Abstract Alopecia areata is fairly common and is easily recognized; yet recently published dermatologic textbooks disagree on numerous aspects of the disease, and journals reveal only a few investigative efforts. Most investigators agree that alopecia areata is a manifestation of microscopic inflammatory changes of the pilary unit, though clinical evidence of inflammation is rare. The most frequent form is the isolated, asymptomatic loss of hair from a circumscribed plaque, usually on the scalp, with regrowth in a few months. This benign form may develop gradually into more severe ones, eventuating sometimes in universal alopecia. Some involvement of the nails—pitting, ridging, increased friability, or shedding— occurs in many cases.8 Alopecia areata has been described as associated with diseases of the endocrine glands, various tension states and emotional shock, errors of refraction, vitiligo, and neurodermatitis, and as a result of reflex irritations from focal lesions such as dental abscesses and from traumatic References 1. Anderson, I. A.: Alopecia Areata: A Clinical Study , Brit Med J 2:1250-1252 ( (Dec 2) ) 1950.Crossref 2. Arnold, H. L., Jr.: Alopecia Areata: Prevalence in Japanese and Prognosis After Reassurance , AMA Arch Derm Syph 66:191-196 ( (Aug) ) 1952.Crossref 3. Basedow, C. A.: Quoted by Strandberg, J., in Jadassohn, J.: Handbuch der Haut und Geschlechtskrankheiten: vol 3. Haut und Innere Sekretion , Berlin: Julius Springer, 1929, p 21. 4. Becker, K. L.; Ferguson, R. H.; and McConahey, W. M.: The Connective-Tissue Diseases and Symptoms Associated With Hashimoto's Thyroiditis , New Eng J Med 268:277-280 ( (Feb 7) ) 1963.Crossref 5. Butterworth, T., and Strean, L. P.: Clinical Genodermatology , Baltimore: The Williams & Wilkins Company, 1962, p 92. 6. Greenberg, S. I.: Alopecia Areata: A Psychiatric Survey , AMA Arch Derm 72:454-457, 1955.Crossref 7. Irwin: Quoted by Greenberg, S. I.6 8. Klingmüller, G., and Reeh, E.: Nagelgrübchen und deren familiäre Häufungen bei der Alopecia areata , Arch Klin Exp Derm 201:574-580 ( (Nov) ) 1955.Crossref 9. Kugelman, T. P., and Lerner, A. B.: Albinism, Partial Albinism, and Vitiligo , Yale J Biol Med 33:407-414 ( (June) ) 1961. 10. Muller, S. A., and Brunsting, L. A.: Cataracts in Alopecia Areata, Report of Five Cases , Arch Derm 88:202 ( (Aug) ) 1963.Crossref 11. Orentreich, N.: Quoted by Baer, R. L., and Witten, V. H.: Yearbook of Dermatology and Syphilology , Chicago: The Yearbook Medical Publishers, Inc., 1957, p 245. 12. Rothman, S.: in discussion on Van Scott, E. J., and Ekel, T. M.: Geometric Relationship Between Matrix of Hair Bulb and Its Dermal Papilla in Normal and Alopecic Scalp , J Invest Derm 31: 287 ( (Nov) ) 1958. 13. Rothman, S.: in discussion on Stegmater, O. C.: Transplantation of Melanocytic Nevi Into Vitiliginous Skin , J Invest Derm 36:53 ( (Jan) ) 1961. 14. Sabouraud: Cited in Desaux, A.: Affections de la chevelure et du cuir chevelu , Paris: Masson & Cie, 1953, p 192. 15. Seelen, J. C.; Stolte, L. A. M.; Bakker, J. H. J.; and Verboom, E.: Alopecia Areata , Acta Endocr (Kobenhaven) 23:60-71 ( (Sept) ) 1956. 16. Walker, S. A., and Rothman, S.: Alopecia Areata: A Statistical Study and Consideration of Endocrine Influences , J Invest Derm 14:403-413 ( (June) ) 1950. 17. Winkelmann, R. K.: Alopecia Areata: Pituitary Function Assessed by Assay of Pituitary Gonadotropin in Urine , J Invest Derm 30:223-224 ( (May) ) 1958.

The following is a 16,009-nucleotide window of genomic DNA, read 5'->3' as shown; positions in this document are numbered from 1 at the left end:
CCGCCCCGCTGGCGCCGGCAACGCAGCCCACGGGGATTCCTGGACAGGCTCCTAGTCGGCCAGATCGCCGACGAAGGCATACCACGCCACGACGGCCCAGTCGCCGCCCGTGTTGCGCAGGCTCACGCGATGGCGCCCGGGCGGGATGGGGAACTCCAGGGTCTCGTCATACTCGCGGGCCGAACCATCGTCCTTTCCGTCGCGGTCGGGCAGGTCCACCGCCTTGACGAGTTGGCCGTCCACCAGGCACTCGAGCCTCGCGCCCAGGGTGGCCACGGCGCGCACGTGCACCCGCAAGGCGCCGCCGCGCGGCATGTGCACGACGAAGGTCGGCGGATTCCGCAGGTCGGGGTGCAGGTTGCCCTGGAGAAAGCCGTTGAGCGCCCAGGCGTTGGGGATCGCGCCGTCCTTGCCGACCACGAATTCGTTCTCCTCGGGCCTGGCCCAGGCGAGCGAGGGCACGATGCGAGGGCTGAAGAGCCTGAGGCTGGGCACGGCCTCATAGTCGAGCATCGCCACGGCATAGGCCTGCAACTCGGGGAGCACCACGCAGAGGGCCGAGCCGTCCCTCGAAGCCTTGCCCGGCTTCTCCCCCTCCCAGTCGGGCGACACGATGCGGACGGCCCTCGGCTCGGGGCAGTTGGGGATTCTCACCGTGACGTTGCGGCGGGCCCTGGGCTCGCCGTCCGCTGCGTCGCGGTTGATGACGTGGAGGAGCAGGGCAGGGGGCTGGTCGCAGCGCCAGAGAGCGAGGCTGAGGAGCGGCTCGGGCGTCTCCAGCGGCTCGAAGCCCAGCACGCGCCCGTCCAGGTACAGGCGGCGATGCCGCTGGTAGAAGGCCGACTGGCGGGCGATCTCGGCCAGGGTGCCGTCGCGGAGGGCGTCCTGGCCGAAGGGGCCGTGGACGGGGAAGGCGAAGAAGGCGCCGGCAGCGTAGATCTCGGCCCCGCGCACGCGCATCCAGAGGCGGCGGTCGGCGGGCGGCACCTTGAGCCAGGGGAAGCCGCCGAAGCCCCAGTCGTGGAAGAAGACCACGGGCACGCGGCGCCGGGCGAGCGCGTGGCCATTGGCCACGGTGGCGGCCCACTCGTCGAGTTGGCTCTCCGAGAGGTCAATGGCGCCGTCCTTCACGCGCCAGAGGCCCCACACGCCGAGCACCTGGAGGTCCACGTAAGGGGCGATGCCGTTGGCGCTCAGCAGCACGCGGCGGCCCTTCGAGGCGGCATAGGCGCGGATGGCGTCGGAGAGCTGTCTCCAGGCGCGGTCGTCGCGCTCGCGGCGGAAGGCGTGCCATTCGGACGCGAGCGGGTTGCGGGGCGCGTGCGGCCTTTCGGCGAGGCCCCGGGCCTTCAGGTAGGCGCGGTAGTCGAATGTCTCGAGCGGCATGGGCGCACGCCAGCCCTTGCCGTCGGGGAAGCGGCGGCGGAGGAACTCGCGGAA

Archives of Dermatology – American Medical Association
Published: Sep 1, 1963